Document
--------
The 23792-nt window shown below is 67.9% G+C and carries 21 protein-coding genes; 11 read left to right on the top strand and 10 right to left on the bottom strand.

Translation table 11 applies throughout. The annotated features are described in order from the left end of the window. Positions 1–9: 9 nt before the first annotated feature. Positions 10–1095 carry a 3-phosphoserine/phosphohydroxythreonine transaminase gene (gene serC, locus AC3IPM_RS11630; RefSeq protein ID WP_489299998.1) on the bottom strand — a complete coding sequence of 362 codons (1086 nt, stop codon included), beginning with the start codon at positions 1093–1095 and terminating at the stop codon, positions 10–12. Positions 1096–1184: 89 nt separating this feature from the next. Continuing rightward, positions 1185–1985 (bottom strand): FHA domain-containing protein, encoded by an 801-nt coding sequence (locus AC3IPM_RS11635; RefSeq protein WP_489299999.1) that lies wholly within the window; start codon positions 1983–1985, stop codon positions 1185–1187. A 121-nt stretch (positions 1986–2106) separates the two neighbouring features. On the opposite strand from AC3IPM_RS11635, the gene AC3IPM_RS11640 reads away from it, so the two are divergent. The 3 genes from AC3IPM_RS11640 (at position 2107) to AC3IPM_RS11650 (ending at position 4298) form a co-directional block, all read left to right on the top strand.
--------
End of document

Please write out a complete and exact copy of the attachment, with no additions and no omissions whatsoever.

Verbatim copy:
The 23792-nt window shown below is 67.9% G+C and carries 21 protein-coding genes; 11 read left to right on the top strand and 10 right to left on the bottom strand.

Translation table 11 applies throughout. The annotated features are described in order from the left end of the window. Positions 1–9: 9 nt before the first annotated feature. Positions 10–1095 carry a 3-phosphoserine/phosphohydroxythreonine transaminase gene (gene serC, locus AC3IPM_RS11630; RefSeq protein ID WP_489299998.1) on the bottom strand — a complete coding sequence of 362 codons (1086 nt, stop codon included), beginning with the start codon at positions 1093–1095 and terminating at the stop codon, positions 10–12. Positions 1096–1184: 89 nt separating this feature from the next. Continuing rightward, positions 1185–1985 (bottom strand): FHA domain-containing protein, encoded by an 801-nt coding sequence (locus AC3IPM_RS11635; RefSeq protein WP_489299999.1) that lies wholly within the window; start codon positions 1983–1985, stop codon positions 1185–1187. A 121-nt stretch (positions 1986–2106) separates the two neighbouring features. On the opposite strand from AC3IPM_RS11635, the gene AC3IPM_RS11640 reads away from it, so the two are divergent. The 3 genes from AC3IPM_RS11640 (at position 2107) to AC3IPM_RS11650 (ending at position 4298) form a co-directional block, all read left to right on the top strand.